This one is a little less tricky, but takes a lot of time to read. Remember you only have about 30 seconds to answer and it will take at least that amount of time to read each of the answers and make a decision.

So what’s the trick here?

Like all new animals, the zoo’s new surroundings baffled the panda bear during his first visit.

Look at the subject before the underlined section: animals. The correct answer must start with the animal: the panda bear. You’ve just eliminated a, b, and e. Now only read c and d and choose the one that is the most clear and concise.  The answer is c.

Now that you have a better idea of how the test is formatted and how it really is designed to trick you, you will be more prepared going in.  Use the official PSAT/NMSQT study guide to get yourself ready.PSAT

Okay, that’s all I’ll share about the PSAT for a while. If you have any additional questions please contact me. I’d love to hear from you.

So how does the PSAT work?

If you read my previous post then you know my experience taking the PSAT and just in case you didn’t read it I’ll give you the short version: I was completely and totally ignorant. Unfortunately, my experience is probably more common than not.

If you’re like most people out there you probably think that the P in PSAT stands for practice.

And like most people you’d be wrong.

It stands for preliminary. The PSAT is so much more than a “practice” test. The test is actually called the PSAT/NMSQT or the Preliminary SAT National Merit Scholarship Qualifying Test. Now you know why they just call it the PSAT.

Yes, as you probably already know the PSAT does provide you an opportunity to practice for the SAT. It allows you to get a feel for how these types of tests work and it allows you to see and review what areas you need to improve on before taking the SAT. Most people know all that, unfortunately that’s about all they know about the PSAT.

But you are different. You’re reading this and you’re taking responsibility for your education and your future.  So let me share with you what the PSAT is really all about.  Here goes.

What is the PSAT?

The PSAT is a standardized test put together by College Board, the same company that creates the SAT. As I stated earlier, it is a test designed to provide you with a chance to practice taking the SAT and to provide you with valuable feedback.

Length and Format

The PSAT is a lot like the SAT with a few small differences. It’s shorter than the SAT. The PSAT is 2 hours and 20 minutes whereas the SAT is a more daunting 3 hours and 45 minutes.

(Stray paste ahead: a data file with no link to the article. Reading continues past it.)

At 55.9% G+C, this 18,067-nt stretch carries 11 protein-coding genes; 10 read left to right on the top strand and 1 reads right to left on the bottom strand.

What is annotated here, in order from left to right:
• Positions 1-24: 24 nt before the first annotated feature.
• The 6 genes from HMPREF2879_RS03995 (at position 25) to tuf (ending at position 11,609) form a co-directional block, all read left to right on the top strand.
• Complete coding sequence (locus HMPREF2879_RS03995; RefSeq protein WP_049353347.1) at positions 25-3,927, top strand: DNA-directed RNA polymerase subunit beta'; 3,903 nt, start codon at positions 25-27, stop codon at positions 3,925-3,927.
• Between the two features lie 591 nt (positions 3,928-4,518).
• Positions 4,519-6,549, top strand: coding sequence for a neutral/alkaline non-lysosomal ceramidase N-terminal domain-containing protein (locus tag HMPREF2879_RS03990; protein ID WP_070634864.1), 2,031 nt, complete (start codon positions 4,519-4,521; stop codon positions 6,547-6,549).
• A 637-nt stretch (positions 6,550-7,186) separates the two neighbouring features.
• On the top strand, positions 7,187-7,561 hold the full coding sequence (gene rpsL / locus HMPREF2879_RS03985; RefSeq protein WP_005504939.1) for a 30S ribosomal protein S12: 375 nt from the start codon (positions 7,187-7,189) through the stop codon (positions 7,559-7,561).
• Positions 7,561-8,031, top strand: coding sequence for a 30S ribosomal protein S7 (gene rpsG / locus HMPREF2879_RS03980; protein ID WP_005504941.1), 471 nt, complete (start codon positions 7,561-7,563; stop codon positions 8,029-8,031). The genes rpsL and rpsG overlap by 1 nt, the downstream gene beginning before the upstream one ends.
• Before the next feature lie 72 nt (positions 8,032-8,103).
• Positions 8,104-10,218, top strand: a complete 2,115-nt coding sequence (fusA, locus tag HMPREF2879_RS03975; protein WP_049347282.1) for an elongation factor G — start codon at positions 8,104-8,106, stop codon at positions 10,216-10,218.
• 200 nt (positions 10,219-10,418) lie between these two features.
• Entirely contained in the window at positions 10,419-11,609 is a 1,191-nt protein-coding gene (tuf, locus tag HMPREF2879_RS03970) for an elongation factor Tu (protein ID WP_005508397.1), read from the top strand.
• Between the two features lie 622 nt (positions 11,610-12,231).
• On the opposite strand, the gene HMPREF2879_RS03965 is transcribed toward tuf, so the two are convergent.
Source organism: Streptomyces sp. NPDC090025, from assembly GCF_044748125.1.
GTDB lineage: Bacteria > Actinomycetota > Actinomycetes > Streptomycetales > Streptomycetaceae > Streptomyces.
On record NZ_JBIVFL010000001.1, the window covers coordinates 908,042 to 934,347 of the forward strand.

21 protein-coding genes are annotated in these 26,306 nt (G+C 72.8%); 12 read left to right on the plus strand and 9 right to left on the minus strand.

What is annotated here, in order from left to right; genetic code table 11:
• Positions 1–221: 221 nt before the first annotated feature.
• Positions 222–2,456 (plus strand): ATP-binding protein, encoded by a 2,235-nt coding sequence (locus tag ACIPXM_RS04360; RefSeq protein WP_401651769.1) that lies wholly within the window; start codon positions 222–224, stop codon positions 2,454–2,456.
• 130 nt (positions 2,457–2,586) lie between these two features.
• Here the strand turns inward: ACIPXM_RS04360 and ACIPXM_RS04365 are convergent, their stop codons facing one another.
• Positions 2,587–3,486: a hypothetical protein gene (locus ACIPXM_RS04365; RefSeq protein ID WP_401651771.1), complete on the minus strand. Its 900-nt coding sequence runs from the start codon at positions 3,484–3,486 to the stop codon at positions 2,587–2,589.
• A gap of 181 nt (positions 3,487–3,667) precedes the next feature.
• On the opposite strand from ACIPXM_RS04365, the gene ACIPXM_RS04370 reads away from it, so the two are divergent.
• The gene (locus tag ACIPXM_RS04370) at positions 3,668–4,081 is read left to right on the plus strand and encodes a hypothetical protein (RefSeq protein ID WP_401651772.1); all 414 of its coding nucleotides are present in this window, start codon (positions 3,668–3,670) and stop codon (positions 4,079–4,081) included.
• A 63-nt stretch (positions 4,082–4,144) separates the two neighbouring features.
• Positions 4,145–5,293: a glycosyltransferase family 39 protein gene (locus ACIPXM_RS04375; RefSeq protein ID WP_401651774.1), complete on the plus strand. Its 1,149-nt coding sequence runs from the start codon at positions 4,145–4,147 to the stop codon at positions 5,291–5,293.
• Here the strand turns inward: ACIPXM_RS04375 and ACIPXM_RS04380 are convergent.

The PSAT is made up of three sections:

  1. Critical Reading – 2 Sections (25 minutes)
    1. Sentence completion
    2. Passage based reading
  2. Math – 2 Sections (25 minutes)
    1. Multiple choice
    2. Grid-ins or solving problems
  3. Writing – 1 Section (30 minutes)
    1. Identifying sentence errors
    2. Improving sentences
    3. Improving paragraphs

Logic

The PSAT is a logic based test. It is not content based. Learning how to take the test is extremely important. The test is set up to trick you. It’s important that you pay very close attention to wording and that you know exactly what the question is asking.  I’ll give some more tips on this in the future.

Registration

Unlike the SAT you cannot register for this test online. You need to register for the PSAT at your local high school. Register early to ensure that you get your spot. Most people only take the PSAT once but that isn’t necessarily the best idea. You can take the test 3 times, once per year until your junior year of high school. However, the only test that counts towards your entry into the National Merit Scholarship is your junior year test.

Cost

The cost for the PSAT for 2014 is $14.00. Some schools add additional costs in the form of administrative fees. If you are unable to afford taking the test you may be able to receive a fee waiver.

Benefits of the PSAT

Scholarships:

Here it is. I’m putting this one first, because I think it is the most important. College is expensive and you need to do everything you can to get your degree without taking on a life time of debt. Graduating college with tens of thousands of dollars in student loans can seriously impair your ability to win at life. It can effect when/if you start a family, where you live, what type of job you have, how much you have to work, etc. Don’t you think spending $14.00 a year and doing some studying and research on the PSAT in order to try and get some scholarship money is worth it.

NMSP image

Taking the PSAT your junior year of high school allows you to enter the competition for prestigious scholarships and to participate in recognition programs. Juniors who take the PSAT enter NMSC competitions. NMSC adds the scores of the critical reading, mathematics, and writing skills on the PSAT and uses that information as an initial screen of program entrants and to designate groups of students to be honored in the competitions.